The Somerset County Council is apparently not the only local authority which is actively engaged in.schemes to encourage farmers to take an interest in mechanical aids to production. A large gathering of Essex agriculturists took place recently, at Chelmsford, in connection with a demonstration of implements mplements and appliances at Moulsharn Lodge Farm, the property of Mr. R. H. Currie. The arrangements were made by the principal of the East Anglian Institute of Agriculture, Mr. R. M. Wilson. The response to the invitations to attend were greatly in excess of anticipation, due no doubt to loss of horses and labour to serve military requirements. The machines which took part in the demonstration included a Wyles motor plough, a Crawley motor plough, an Ivel . tractor, a Saunderson tractor, an International-Harvester tractor, a Bull tractor from America, a manure distributor, and a milking machine. B30 Whiting (1905), Ltd., of 334=40, Euston Road, N. W., advises us that the Whiting-Federal commercial chassis have been awarded a gold medal at the Panama Pacific International Exhibition at San Francisco.

Aircraft and Bombardment.. We are notified by the managing director of the Car and General Insurance Corporation, Ltd., Mr. Fredk. Thoresby, that his company has been included by the Government as an approved company to transact business officially in connection with the national aircraft and bombardment insurance scheme. We may recall that the Committee which the Government appointed, to draw up a scheme and to appoint authorized agents in the shape of recognized insurance companies, is constituted as follows :— The Rt. Hon. Frederick Huth Jack son, P.C., a director of the-Bank of England ; Sir Raymond Beck, an insurance broker and a member of Lloyd's ; Mr. Cuthbert Heath, a member of Lloyd's.; Mr. Evan Roger Owen, the manager of the Commercial Union Insurance Co., Ltd. ; and Sir Gerald Ryan, the manager of the Phcenix Insurance Co. The official rates are so attractive that an enormous expansion of business in the risks is anticipated.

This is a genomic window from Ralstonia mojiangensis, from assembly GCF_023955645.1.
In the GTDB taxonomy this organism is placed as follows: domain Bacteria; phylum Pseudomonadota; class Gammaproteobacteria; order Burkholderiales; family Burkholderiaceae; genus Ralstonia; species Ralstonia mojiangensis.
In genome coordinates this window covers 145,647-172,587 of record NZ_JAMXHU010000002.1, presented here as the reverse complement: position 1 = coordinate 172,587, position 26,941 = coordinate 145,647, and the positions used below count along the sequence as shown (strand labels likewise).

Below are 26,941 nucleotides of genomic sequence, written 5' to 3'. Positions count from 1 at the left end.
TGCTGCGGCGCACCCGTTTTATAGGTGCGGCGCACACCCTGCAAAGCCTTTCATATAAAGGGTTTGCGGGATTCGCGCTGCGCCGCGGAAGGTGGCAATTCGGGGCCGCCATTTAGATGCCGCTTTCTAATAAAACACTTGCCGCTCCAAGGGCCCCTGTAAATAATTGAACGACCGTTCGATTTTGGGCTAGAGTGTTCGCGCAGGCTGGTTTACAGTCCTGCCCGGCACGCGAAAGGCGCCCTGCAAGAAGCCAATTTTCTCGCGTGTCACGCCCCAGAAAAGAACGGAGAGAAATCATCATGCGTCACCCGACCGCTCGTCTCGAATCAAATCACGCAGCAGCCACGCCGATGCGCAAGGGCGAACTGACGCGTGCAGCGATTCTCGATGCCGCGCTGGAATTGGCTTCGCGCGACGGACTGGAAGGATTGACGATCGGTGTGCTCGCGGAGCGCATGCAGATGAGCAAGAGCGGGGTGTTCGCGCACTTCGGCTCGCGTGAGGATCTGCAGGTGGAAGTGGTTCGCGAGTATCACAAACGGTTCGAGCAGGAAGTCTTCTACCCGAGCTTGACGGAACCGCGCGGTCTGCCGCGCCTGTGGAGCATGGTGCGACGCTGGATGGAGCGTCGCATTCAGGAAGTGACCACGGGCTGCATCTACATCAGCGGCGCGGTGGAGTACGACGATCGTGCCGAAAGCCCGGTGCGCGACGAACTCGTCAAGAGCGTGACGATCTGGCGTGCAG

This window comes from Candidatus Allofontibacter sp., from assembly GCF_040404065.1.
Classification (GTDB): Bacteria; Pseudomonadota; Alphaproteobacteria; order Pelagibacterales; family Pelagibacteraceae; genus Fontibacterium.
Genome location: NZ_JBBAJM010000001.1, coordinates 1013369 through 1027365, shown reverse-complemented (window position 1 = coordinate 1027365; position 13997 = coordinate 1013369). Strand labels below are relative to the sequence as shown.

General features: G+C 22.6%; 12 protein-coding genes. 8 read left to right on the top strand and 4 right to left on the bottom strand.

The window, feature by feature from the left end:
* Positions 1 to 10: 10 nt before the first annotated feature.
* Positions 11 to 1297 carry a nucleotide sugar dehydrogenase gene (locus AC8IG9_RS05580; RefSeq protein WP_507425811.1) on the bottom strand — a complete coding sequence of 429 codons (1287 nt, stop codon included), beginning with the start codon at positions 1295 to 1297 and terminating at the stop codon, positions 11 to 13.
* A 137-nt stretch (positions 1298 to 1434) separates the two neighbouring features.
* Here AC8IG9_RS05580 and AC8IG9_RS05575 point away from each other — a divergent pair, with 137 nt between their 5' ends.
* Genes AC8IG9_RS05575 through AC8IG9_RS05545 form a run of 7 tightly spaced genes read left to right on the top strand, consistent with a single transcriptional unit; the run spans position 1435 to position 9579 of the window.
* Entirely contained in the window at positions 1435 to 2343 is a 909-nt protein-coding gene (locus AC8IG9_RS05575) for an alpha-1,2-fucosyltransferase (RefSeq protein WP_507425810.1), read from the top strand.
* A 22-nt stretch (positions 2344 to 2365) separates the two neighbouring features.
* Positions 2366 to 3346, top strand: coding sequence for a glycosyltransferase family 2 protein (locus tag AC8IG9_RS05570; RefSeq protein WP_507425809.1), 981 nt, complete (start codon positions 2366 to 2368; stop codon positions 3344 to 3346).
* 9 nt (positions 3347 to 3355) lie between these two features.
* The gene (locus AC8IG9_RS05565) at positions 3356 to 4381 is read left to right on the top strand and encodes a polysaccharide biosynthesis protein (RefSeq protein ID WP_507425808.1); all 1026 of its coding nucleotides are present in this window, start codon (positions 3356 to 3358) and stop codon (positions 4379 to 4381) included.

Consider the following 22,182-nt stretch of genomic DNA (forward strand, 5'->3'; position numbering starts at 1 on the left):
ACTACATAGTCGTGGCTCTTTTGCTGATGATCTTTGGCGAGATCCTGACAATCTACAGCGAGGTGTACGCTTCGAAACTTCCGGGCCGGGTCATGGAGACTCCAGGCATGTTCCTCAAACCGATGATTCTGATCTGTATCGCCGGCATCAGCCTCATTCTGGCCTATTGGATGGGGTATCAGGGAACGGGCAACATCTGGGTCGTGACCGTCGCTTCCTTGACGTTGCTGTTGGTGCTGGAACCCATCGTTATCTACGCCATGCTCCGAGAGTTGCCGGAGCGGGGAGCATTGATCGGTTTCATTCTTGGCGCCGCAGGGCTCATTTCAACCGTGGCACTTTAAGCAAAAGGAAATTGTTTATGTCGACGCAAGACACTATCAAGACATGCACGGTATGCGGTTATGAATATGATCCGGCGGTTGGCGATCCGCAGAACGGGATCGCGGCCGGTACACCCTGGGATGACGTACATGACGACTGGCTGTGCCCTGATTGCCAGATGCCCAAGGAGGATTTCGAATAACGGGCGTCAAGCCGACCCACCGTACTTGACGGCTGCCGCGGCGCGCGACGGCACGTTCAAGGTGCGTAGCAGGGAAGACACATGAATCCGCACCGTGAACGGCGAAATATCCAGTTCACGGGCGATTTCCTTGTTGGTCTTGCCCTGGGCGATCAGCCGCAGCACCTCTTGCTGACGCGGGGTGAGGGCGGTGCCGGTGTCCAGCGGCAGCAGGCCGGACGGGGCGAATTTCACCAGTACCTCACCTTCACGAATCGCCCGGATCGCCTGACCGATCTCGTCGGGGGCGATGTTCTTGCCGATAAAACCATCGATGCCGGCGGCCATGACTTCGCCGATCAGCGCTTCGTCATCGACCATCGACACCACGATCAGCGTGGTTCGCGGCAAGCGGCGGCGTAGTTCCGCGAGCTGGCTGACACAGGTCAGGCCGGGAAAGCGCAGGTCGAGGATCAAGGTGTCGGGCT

C.M.U.A. First-aid Outfits.